Non-Hong Kong residents from the Chinese mainland will be exempted from a 14-day quarantine and COVID-19 vaccination requirement upon entering Hong Kong, starting from mid-May.
The scheme was announced by Carrie Lam Cheng Yuet-ngor, chief executive of the Hong Kong Special Administrative Region (HKSAR), on April 12. But the HKSAR government's scheme will require travelers to submit an online application, and they must also possess a negative COVID-19 test certificate.
The "Return2HK" travel scheme, which exempts Hong Kong residents returning from Guangdong province or the Macao SAR from a 14-day quarantine, will be expanded to other mainland provinces, according to the government. This policy will come into force in late April.
From mid-May, non-Hong Kong residents from the Chinese mainland are to be exempted from a 14-day quarantine and COVID-19 vaccination requirement upon entering Hong Kong. [Photo/WeChat account: GZWS411665430]
Furthermore, travelers who have been vaccinated and come from countries and regions deemed as low risk for COVID-19 infections - such as New Zealand, Australia and Singapore - will be subjected to a seven-day quarantine or less upon arrival, compared with the current 14-day isolation requirement.
The period of mandatory quarantine for inbound arrivals from medium-risk countries and regions, if they are vaccinated, could be shortened to 14 days or less, as compared to the current 21 days. The government is working on the details and will announce this relaxation in due course.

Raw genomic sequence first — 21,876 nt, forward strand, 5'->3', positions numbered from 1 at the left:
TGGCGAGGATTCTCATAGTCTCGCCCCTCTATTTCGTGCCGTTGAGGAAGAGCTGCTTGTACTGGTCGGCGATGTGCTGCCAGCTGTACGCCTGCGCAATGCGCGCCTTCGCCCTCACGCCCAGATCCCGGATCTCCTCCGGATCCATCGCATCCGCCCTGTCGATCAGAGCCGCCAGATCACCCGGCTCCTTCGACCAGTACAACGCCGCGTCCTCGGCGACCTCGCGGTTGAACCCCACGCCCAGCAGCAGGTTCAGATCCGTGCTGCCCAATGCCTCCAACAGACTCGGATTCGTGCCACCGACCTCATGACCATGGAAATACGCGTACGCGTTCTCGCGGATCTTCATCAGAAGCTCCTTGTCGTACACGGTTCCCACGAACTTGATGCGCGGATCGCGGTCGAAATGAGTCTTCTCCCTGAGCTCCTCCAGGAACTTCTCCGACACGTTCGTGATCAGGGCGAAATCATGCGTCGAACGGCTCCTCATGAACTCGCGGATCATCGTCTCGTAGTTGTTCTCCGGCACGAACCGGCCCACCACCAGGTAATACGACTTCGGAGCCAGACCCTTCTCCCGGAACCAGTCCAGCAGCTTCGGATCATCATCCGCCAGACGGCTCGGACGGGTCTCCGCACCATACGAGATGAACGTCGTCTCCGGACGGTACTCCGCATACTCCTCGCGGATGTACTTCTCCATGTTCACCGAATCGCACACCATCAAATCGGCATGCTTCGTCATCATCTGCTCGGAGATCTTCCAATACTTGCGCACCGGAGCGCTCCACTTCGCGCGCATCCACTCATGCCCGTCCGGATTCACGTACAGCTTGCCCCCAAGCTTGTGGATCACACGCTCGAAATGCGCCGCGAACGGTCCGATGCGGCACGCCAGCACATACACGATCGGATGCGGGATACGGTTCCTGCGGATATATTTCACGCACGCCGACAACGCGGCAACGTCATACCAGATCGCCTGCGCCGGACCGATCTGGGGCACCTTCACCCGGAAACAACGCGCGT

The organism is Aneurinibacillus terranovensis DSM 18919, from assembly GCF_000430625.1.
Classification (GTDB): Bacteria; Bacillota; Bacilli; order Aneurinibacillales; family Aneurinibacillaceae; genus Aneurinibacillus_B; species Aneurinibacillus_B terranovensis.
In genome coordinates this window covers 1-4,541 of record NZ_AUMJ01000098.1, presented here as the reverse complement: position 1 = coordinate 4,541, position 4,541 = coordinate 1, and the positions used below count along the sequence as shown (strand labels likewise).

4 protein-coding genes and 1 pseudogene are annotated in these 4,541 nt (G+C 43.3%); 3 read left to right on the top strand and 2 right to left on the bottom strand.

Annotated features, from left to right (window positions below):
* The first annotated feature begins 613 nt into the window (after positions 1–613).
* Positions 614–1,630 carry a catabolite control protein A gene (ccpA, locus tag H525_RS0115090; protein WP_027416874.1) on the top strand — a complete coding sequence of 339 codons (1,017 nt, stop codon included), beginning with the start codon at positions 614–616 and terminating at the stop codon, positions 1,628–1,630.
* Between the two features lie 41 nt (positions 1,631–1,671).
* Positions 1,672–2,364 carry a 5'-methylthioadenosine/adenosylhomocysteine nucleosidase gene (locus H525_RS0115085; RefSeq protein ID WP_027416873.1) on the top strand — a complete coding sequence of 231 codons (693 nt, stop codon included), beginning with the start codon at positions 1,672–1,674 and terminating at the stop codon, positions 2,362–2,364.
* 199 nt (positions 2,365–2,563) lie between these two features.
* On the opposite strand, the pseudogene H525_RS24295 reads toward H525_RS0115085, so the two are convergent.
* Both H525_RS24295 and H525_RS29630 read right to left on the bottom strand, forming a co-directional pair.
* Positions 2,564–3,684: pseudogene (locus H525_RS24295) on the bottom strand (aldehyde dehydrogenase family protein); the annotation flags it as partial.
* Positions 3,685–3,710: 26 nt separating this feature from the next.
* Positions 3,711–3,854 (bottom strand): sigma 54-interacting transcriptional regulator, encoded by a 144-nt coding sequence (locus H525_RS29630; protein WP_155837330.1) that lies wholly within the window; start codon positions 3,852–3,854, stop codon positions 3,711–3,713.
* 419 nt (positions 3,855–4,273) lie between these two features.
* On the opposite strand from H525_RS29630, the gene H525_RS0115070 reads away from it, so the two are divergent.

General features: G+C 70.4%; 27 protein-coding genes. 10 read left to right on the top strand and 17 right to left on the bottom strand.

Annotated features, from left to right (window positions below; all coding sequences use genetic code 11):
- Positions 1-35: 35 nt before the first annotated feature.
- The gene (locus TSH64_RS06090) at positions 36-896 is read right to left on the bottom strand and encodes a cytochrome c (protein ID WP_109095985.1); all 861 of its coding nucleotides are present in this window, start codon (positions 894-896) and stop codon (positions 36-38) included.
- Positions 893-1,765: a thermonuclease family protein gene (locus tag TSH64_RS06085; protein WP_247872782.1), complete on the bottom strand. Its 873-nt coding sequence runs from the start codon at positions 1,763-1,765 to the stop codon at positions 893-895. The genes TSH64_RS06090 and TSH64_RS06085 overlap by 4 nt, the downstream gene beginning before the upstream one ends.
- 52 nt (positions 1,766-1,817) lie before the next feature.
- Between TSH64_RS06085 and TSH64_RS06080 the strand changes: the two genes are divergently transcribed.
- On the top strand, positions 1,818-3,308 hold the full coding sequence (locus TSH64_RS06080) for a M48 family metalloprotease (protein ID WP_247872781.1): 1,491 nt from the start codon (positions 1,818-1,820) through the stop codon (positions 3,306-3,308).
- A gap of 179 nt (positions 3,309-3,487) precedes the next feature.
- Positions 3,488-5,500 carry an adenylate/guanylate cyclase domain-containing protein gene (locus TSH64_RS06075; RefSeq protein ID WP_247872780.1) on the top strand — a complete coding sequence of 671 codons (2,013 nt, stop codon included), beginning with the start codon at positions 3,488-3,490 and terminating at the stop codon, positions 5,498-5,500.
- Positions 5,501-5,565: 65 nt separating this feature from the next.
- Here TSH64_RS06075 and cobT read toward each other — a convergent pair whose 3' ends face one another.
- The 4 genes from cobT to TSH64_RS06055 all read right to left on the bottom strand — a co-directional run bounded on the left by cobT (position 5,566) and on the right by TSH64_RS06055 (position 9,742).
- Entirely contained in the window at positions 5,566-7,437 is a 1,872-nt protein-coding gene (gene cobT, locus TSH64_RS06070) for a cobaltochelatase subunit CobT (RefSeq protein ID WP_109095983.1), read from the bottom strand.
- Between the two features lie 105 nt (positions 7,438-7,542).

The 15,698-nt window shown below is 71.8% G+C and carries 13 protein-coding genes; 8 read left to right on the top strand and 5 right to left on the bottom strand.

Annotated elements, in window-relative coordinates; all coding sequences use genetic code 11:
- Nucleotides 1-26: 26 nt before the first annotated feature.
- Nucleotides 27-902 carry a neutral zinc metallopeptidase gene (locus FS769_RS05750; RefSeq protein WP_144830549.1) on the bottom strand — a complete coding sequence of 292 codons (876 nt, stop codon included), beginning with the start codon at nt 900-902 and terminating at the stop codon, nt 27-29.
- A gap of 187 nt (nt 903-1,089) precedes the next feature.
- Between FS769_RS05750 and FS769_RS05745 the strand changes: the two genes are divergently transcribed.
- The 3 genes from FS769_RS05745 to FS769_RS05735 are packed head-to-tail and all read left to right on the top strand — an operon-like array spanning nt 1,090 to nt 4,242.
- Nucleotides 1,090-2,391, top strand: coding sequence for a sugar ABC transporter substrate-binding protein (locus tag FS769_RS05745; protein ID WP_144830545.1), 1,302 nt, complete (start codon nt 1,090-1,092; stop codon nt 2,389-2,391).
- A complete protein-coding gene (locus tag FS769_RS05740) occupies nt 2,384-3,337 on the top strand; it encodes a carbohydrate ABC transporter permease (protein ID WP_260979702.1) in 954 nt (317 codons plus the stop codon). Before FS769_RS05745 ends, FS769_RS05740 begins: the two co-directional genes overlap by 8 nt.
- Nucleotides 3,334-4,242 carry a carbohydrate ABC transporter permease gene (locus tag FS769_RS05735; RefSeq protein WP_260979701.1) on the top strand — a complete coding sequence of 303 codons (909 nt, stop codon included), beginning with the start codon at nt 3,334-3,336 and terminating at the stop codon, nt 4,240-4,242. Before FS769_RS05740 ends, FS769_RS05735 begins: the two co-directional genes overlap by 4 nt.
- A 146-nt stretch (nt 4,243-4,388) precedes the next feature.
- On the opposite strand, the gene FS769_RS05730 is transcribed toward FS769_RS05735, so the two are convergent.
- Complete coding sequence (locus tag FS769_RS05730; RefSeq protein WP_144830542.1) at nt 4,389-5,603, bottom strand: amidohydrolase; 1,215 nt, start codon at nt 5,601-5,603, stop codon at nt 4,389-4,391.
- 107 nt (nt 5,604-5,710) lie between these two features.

Hong Kong is expected to lift its travel ban for air passengers from the United Kingdom in early May, while retaining its virus test and 21-day mandatory isolation imposed on these travelers, Lam said.
Tightened restrictions, however, have been announced on incoming flights, according to Sophia Chan, secretary for Food and Health for the HKSAR government. As per the latest rule, over a period of seven days, if a certain number of passengers on a Hong Kong-bound flight are confirmed as having COVID-19, with all variants of the coronavirus involved, all flights from that region, whether run by the same carrier or not, will be prohibited to enter Hong Kong for 14 days.
The existing social distancing measures, due to expire on April 15 in Hong Kong, will be extended for another 14 days, while plans to ease such measures - such as extending dining hours in restaurants and raising caps on diners per table provided that staff and customers are vaccinated - are also noted.
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